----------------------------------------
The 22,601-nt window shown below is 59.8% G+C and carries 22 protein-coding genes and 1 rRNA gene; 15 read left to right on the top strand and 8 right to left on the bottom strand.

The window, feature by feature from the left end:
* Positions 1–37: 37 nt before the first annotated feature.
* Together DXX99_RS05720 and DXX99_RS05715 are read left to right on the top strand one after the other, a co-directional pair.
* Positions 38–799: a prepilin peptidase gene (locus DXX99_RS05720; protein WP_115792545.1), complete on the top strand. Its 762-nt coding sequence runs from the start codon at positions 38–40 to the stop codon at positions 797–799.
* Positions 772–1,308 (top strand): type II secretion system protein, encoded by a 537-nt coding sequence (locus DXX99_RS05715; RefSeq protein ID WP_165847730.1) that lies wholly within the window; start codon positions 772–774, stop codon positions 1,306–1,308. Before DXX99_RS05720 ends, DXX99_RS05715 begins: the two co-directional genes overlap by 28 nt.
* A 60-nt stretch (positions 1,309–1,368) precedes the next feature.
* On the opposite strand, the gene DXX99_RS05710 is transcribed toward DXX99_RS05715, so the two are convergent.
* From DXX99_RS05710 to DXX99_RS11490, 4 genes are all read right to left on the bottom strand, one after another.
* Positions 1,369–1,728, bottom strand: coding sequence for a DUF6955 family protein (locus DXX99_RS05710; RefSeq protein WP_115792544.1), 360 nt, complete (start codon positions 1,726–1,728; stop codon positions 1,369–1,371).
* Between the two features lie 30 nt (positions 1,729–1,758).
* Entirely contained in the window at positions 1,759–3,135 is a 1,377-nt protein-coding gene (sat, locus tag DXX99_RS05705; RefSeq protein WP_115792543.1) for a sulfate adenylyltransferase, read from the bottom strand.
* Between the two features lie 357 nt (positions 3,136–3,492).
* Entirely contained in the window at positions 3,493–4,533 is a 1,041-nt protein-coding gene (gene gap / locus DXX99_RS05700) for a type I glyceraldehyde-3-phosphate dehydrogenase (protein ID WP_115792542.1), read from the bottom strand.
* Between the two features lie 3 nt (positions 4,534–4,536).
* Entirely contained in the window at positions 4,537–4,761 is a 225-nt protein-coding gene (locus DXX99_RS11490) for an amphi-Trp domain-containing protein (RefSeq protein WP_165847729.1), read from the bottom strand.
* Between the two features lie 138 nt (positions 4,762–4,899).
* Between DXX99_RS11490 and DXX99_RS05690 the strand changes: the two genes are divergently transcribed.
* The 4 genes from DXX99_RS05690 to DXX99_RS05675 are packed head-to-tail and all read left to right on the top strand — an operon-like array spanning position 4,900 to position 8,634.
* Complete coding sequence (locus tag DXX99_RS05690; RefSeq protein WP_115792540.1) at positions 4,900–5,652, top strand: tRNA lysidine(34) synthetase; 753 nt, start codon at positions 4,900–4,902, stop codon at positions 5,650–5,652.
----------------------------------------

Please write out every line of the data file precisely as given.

The 22,601-nt window shown below is 59.8% G+C and carries 22 protein-coding genes and 1 rRNA gene; 15 read left to right on the top strand and 8 right to left on the bottom strand.

The window, feature by feature from the left end:
* Positions 1–37: 37 nt before the first annotated feature.
* Together DXX99_RS05720 and DXX99_RS05715 are read left to right on the top strand one after the other, a co-directional pair.
* Positions 38–799: a prepilin peptidase gene (locus DXX99_RS05720; protein WP_115792545.1), complete on the top strand. Its 762-nt coding sequence runs from the start codon at positions 38–40 to the stop codon at positions 797–799.
* Positions 772–1,308 (top strand): type II secretion system protein, encoded by a 537-nt coding sequence (locus DXX99_RS05715; RefSeq protein ID WP_165847730.1) that lies wholly within the window; start codon positions 772–774, stop codon positions 1,306–1,308. Before DXX99_RS05720 ends, DXX99_RS05715 begins: the two co-directional genes overlap by 28 nt.
* A 60-nt stretch (positions 1,309–1,368) precedes the next feature.
* On the opposite strand, the gene DXX99_RS05710 is transcribed toward DXX99_RS05715, so the two are convergent.
* From DXX99_RS05710 to DXX99_RS11490, 4 genes are all read right to left on the bottom strand, one after another.
* Positions 1,369–1,728, bottom strand: coding sequence for a DUF6955 family protein (locus DXX99_RS05710; RefSeq protein WP_115792544.1), 360 nt, complete (start codon positions 1,726–1,728; stop codon positions 1,369–1,371).
* Between the two features lie 30 nt (positions 1,729–1,758).
* Entirely contained in the window at positions 1,759–3,135 is a 1,377-nt protein-coding gene (sat, locus tag DXX99_RS05705; RefSeq protein WP_115792543.1) for a sulfate adenylyltransferase, read from the bottom strand.
* Between the two features lie 357 nt (positions 3,136–3,492).
* Entirely contained in the window at positions 3,493–4,533 is a 1,041-nt protein-coding gene (gene gap / locus DXX99_RS05700) for a type I glyceraldehyde-3-phosphate dehydrogenase (protein ID WP_115792542.1), read from the bottom strand.
* Between the two features lie 3 nt (positions 4,534–4,536).
* Entirely contained in the window at positions 4,537–4,761 is a 225-nt protein-coding gene (locus DXX99_RS11490) for an amphi-Trp domain-containing protein (RefSeq protein WP_165847729.1), read from the bottom strand.
* Between the two features lie 138 nt (positions 4,762–4,899).
* Between DXX99_RS11490 and DXX99_RS05690 the strand changes: the two genes are divergently transcribed.
* The 4 genes from DXX99_RS05690 to DXX99_RS05675 are packed head-to-tail and all read left to right on the top strand — an operon-like array spanning position 4,900 to position 8,634.
* Complete coding sequence (locus tag DXX99_RS05690; RefSeq protein WP_115792540.1) at positions 4,900–5,652, top strand: tRNA lysidine(34) synthetase; 753 nt, start codon at positions 4,900–4,902, stop codon at positions 5,650–5,652.